I pounced on this short story collection in a second-hand bookshop in the Lanes in Brighton, silently crying ‘Why have I never heard of you before?’ (and on typing that I realised that I really must, MUST join the Sylvia Townsend Warner Society, and did so.) I hadn’t paid enough attention to STW’s short story collections until now, being content to reply on the Virago edition of her Selected Short Stories. But now that I’m editing Kingdoms of Elfin for publication in October, I’m much more aware of the sheer volume of the stories that STW wrote, and published, and need to get to know them better, especially in the collections that she assembled herself.
The Music at Long Verney: Twenty Stories (2001) is not one of these, as it is a posthumous collection assembled from long-forgotten stories from The New Yorker. They range in date from the 1920s to 1977, the year before STW’s death, and ought thus to be eclectic, but they’re not. This is a strikingly coherent collection, presented with her signature assurance, and very distinct voice. It’s her voice that rings the same note throughout, and is so individual that it is very hard to disassociate the stories’ narrators from the author herself.
Her voice disperses fog, and yet revels in ambiguity, relying on the reader to keep up, to understand her allusions. The sense of fog dispersal is strongest in stories like ‘An Ageing Head’, in which a convalescing middle-aged woman refuses the cossetting of an irritating niece, eagerly invites the attentions of an old lover, and is not so much affronted when the two of them go off together, as relieved with a tone of surprise. The sense of tying up loose ends whether she likes it or not comes from the stern and unsentimental voice of logic. The gorgeous stories of Mr Edom and the Abbey Antiques Gallery are problem solvers, in which people come to the shop in some indecision or turmoil, and leave resolved, occasionally with portable property.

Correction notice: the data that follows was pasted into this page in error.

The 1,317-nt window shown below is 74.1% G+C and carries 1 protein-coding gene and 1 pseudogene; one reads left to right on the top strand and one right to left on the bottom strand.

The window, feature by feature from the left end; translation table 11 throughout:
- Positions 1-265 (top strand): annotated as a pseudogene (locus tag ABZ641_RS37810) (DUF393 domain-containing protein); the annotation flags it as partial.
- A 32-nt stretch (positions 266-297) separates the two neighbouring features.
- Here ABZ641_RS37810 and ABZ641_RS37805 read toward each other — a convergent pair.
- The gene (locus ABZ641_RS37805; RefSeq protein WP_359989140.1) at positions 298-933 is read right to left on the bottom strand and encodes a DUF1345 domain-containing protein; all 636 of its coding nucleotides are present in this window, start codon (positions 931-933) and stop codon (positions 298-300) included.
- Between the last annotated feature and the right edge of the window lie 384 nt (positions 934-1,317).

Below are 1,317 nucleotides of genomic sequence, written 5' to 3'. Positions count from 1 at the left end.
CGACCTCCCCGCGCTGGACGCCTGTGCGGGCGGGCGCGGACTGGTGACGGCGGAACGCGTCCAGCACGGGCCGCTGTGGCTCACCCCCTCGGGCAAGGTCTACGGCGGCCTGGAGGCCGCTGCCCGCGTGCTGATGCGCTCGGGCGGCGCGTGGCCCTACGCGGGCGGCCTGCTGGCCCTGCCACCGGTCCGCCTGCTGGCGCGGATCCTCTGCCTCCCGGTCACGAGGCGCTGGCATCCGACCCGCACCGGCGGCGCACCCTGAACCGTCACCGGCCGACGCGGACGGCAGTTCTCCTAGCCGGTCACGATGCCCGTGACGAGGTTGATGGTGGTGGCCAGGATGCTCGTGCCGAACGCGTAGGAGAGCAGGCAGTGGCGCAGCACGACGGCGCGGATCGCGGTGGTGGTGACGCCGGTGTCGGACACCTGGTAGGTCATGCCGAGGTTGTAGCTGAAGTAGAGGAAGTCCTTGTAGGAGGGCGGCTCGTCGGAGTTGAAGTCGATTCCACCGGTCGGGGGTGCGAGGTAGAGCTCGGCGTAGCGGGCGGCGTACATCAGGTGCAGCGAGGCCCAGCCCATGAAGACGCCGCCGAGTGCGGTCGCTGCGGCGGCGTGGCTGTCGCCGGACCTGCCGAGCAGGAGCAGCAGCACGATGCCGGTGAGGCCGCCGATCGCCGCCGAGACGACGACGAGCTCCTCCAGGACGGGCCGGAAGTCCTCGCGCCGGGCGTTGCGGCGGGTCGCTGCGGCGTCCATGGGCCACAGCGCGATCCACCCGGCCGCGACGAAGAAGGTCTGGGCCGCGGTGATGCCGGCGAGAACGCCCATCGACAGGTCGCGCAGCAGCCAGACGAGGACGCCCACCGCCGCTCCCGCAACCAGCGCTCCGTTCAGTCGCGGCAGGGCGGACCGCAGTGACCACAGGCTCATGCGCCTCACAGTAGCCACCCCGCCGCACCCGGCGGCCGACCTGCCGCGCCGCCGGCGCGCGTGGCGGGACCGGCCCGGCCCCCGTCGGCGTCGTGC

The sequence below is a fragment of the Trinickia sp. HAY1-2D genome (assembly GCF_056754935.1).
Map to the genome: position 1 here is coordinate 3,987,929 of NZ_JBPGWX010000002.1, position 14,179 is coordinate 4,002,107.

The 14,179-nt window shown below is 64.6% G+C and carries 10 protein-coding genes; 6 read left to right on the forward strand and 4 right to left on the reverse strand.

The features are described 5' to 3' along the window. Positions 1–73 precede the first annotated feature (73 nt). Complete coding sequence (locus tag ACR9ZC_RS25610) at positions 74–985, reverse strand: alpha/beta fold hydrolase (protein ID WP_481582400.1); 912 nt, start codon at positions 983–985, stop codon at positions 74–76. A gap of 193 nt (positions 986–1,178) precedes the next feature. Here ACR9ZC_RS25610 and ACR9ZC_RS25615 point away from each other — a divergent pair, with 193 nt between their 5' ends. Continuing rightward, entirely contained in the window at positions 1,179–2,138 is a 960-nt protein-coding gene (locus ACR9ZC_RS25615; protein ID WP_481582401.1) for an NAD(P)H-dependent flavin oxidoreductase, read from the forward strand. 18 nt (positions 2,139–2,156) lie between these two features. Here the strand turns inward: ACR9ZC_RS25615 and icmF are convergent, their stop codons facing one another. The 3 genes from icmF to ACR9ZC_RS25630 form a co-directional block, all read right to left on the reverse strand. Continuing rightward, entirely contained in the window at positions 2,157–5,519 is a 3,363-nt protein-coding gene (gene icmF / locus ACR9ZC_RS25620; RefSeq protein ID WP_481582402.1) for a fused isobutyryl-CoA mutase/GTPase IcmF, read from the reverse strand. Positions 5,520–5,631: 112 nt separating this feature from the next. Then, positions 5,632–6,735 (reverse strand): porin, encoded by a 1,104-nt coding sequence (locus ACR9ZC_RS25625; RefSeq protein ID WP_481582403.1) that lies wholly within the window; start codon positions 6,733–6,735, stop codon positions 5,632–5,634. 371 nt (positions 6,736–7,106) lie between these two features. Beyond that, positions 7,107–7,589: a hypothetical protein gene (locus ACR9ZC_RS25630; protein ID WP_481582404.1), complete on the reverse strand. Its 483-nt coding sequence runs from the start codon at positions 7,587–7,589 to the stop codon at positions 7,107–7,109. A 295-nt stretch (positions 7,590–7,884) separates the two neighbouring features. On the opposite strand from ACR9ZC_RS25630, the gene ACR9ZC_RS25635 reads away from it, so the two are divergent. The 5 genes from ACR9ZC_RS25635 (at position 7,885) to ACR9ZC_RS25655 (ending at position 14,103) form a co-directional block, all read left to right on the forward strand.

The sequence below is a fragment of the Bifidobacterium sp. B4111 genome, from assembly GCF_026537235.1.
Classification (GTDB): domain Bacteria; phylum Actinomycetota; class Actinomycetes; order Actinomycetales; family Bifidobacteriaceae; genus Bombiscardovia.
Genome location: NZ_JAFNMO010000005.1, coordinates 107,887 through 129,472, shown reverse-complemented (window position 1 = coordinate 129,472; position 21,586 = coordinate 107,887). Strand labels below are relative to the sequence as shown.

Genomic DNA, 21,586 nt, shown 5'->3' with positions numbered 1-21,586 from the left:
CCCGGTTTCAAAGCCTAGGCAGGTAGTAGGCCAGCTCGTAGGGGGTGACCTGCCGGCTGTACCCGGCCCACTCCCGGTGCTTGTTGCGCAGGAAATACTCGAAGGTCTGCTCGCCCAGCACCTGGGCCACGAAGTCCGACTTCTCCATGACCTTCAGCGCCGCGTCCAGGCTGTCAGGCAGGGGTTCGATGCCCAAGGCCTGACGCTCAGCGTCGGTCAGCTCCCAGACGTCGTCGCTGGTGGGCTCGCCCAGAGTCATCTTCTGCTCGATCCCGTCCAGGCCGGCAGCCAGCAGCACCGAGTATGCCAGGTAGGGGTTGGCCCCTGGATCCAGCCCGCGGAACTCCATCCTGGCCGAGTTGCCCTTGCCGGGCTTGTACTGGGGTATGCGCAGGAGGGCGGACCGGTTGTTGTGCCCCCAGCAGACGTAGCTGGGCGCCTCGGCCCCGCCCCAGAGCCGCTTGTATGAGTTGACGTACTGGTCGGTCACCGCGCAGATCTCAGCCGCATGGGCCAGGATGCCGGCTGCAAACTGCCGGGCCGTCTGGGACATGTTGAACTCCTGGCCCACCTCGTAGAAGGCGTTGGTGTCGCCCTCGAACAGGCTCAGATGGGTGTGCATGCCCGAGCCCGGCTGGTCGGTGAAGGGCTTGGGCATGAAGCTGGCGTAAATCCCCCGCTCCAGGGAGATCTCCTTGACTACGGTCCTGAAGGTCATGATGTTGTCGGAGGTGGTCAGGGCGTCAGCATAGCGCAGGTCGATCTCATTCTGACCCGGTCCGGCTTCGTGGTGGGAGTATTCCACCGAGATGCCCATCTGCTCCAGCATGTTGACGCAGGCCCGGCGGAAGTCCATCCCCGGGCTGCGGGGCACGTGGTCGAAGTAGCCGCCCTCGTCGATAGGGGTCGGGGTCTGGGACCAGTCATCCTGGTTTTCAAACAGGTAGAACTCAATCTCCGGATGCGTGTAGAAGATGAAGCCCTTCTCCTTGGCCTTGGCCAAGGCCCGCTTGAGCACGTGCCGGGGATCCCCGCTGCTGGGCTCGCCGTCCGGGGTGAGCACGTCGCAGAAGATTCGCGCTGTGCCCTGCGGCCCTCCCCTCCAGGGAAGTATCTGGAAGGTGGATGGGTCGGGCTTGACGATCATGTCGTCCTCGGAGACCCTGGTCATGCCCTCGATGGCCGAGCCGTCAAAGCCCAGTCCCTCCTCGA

Not all the stories are warm. ‘Stay Corydon, Thou Swain’ (written around the time of Lolly Willowes) is a chilly piece of fantasy in which a dryad (though called here a nymph) does something inhuman in front of her unwanted lover. ‘Four Figures In A Room. A Distant Figure’ is entirely about music by a musician and for musicians: the rest of us can jolly well wait outside. ‘Flora’ is about the misogyny of a man who will have nothing to do with women. ‘The Inside-Out’ is about the misery and cruelty of uprooted children.
There is also much joy to be had. ‘A Brief Ownership’ is a whimsical squib of invention and extrapolation, so like the inventions in Rose Macaulay’s Personal Pleasures that the one could easily have been inspired by a rereading of the other. ‘Maternal Devotion’ reads so stunningly like one of STW’s letters in which she describes chasing away the unwanted suitor of one of her friends with intellectual prattle, that it was a relief to read in Michael Steinman’s notes that she considered this to be the nearest thing to a self-portrait that she had written.
This is a glorious collection, filled with treasures.
Sylvia Townsend Warner, The Music at Long Verney. Twenty Stories (The Harvill Press, 2001).